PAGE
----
Amended bill could toughen abortion laws

Published 5:00 am Tuesday, April 1, 2008

Mississippi’s abortion laws, already among the most stringent inthe nation, may be toughened even more.

The House voted last week to send a heavily amended child abusebill straight through the chamber, despite its return from theSenate with eight pages of amendments involving abortion. Thebill’s future is pending, as it was ultimately held on a motion toreconsider and would die if it is not brought up for discussionagain before the session’s April 19 conclusion.

In its amended form, the bill says parents, teachers, clergymen,physicians, film developers and even neighbors could be held inviolation of the law for failing to report suspected or allegedchild abuse or pregnancy of a minor to the authorities.

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The vote on the bill, HB 520, was not a vote of yea or nay, butrather a vote whether to send the bill into conference for furtherexamination or approve immediately. All three local representativesvoted to approve the bill as is, though their opinions on the billvary.

“Some folks tried to make it a political issue – to see who waspro-life and who wasn’t,” said District 53 Rep. Bobby Moak, D-BogueChitto.

Moak said that few in the House actually bothered to read theeight pages of amendments to the child abuse bill, but insteadshowed immediate approval of the Senate’s work.

“There may have been 10 folks in the House that actually pulledup the amendments and read them while the debate was going on,”Moak said. “Even the guy who had made the motion to adopt the billand not go into conference admitted that he had not read it,either.”

Since the bill was held for reconsideration, Moak said he wouldsupport a further examination of the Senate’s language in thebill’s many amendments. He said he doubted the bill would surviveafter reconsideration because of the manner in which it was handledin the House.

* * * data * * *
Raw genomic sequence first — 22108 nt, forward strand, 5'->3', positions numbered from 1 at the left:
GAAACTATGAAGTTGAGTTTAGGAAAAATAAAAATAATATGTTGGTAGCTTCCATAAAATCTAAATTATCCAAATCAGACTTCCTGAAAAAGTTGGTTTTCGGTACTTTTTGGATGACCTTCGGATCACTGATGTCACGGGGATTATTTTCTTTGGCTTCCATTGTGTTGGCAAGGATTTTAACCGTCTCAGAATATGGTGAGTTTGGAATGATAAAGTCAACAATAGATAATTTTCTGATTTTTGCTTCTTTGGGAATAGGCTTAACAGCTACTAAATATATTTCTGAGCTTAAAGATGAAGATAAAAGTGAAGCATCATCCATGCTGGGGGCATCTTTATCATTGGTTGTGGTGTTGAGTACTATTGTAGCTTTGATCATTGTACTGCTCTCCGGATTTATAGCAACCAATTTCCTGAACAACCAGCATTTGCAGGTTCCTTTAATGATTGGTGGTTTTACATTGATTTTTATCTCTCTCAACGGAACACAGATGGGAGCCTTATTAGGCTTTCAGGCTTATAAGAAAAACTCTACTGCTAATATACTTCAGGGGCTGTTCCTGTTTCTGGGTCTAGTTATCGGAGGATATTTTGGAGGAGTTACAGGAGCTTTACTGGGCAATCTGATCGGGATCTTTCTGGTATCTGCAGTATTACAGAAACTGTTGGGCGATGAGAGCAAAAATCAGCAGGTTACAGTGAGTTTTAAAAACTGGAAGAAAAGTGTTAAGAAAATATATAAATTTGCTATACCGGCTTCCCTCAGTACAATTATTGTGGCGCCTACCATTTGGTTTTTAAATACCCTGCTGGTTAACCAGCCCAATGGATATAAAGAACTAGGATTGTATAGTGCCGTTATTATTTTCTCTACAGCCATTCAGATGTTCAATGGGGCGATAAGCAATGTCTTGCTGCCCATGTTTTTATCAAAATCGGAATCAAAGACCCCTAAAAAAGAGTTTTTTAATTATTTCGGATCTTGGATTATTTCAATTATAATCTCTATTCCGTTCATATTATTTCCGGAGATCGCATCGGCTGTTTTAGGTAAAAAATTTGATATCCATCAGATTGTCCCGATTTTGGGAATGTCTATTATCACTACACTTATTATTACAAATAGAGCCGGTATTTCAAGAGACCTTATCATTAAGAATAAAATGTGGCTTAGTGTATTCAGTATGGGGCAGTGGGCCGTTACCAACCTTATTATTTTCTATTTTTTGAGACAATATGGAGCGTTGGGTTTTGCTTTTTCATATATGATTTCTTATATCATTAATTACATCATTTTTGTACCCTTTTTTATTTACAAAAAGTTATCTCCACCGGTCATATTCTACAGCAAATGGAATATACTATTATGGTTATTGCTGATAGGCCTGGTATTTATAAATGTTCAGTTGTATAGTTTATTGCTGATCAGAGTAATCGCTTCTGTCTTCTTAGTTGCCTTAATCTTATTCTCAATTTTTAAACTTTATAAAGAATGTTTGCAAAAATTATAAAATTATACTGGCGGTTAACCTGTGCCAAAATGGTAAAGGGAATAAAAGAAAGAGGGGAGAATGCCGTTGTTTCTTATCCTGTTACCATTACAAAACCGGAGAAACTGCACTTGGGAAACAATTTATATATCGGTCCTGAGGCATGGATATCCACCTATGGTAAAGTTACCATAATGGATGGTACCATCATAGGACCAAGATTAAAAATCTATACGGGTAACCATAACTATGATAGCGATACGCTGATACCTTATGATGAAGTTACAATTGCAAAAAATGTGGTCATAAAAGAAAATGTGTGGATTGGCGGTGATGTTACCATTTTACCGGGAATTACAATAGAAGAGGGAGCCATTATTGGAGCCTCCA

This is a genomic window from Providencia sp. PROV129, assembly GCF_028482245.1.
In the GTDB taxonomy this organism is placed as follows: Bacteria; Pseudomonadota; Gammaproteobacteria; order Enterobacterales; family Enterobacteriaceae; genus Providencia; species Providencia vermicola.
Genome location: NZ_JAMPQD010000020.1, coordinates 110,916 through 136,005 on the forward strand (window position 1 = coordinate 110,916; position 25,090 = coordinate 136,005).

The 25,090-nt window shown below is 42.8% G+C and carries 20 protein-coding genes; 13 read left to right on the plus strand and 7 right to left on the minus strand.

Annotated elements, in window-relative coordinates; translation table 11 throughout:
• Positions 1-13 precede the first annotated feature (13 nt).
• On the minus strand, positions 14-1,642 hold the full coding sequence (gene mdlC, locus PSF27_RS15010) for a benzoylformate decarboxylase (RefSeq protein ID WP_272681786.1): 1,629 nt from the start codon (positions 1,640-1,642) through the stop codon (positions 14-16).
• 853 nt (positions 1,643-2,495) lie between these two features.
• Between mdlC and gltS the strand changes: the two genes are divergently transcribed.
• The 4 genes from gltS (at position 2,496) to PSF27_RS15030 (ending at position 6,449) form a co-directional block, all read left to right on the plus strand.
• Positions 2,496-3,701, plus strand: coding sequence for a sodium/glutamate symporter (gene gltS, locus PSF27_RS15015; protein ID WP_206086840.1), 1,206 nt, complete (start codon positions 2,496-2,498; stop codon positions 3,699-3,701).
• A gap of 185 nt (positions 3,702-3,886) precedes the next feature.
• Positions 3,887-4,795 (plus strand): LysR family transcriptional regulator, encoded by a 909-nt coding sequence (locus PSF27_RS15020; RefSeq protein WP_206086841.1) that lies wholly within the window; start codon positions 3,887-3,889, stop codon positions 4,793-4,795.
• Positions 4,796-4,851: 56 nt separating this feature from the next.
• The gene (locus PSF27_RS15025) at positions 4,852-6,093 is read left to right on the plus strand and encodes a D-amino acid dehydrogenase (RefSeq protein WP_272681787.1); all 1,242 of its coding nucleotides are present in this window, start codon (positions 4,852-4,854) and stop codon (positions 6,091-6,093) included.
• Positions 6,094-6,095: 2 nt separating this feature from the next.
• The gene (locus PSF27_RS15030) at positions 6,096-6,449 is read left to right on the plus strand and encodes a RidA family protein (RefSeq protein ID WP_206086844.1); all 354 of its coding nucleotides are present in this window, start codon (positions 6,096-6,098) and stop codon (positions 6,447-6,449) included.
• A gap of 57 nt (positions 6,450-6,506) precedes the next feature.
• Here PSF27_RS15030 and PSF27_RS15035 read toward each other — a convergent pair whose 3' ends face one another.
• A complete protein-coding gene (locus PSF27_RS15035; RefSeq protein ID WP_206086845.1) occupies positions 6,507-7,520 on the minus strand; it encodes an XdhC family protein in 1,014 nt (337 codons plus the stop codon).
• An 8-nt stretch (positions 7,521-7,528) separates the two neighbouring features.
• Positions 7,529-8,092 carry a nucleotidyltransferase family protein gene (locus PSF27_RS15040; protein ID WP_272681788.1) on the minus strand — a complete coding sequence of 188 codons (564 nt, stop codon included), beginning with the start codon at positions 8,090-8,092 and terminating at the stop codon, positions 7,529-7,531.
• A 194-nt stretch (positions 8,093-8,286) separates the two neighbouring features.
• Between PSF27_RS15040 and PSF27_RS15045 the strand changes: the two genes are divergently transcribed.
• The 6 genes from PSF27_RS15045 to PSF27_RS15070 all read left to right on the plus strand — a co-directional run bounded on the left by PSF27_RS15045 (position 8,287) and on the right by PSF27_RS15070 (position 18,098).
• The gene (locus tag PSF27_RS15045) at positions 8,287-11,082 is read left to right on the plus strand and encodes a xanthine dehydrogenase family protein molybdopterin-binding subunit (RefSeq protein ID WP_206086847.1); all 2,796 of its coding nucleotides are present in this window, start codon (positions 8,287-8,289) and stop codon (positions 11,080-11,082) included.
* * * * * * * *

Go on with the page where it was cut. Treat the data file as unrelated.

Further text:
Despite the procedural issues surrounding the bill, Moak alsoquestioned whether not its demands were a step too far.

“We don’t need to make criminals out of someone who has asuspicion and doesn’t say anything,” he said. “Neither do we wantto cast a light on somebody who may actually be guilty of nothing.It sounds sort of like a Big Brother issue.”

District 91 Rep. Bob Evans, D-Monticello, also took issue withthe bill’s stipulations and the way in which it was presented,saying that it was just another political showdown in theHouse.

“The person who came forward to speak in favor of the billstated that it was just another way for all of us to show whetherwe were pro-life or pro-choice,” Evans said. “He admitted that onthe floor of the House.”

Evans pointed out that Mississippi’s abortion laws are alreadystrict – the state even has laws in place waiting to take effect ifRoe vs. Wade is ever overturned on a federal level. As for HB 520,Evans said he was concerned about the rights of families.

“On the face of it, it doesn’t sound bad,” Evans said. “On theother hand, if this is something of a personal note that a familywanted to keep private, they would technically become lawbreakersand subject to punishment. I have some real concerns about theprivacy rights of people, particularly families, being trampledupon.”

District 92 Rep. Becky Currie, R-Brookhaven, had no concernswhatsoever with the bill.

“We fought and made sure that we didn’t send it to conference,because if it went to conference that chance that it would comeback different would be high,” she said. “If you were truly againstchild abuse and pro-life, how could you say no to that bill?”

Currie pointed out that health care providers have shoulderedthe responsibility of notification of child abuse for a long time.Ahe believes that other professionals, even clergymen andpsychiatrists, should break confidentiality codes in compliancewith HB 520.

“If they actively know there’s a child in danger, personally Idon’t think they have the right not to report it,” she said. “Childabuse is rampant, and we’ve got to get a hold of it.”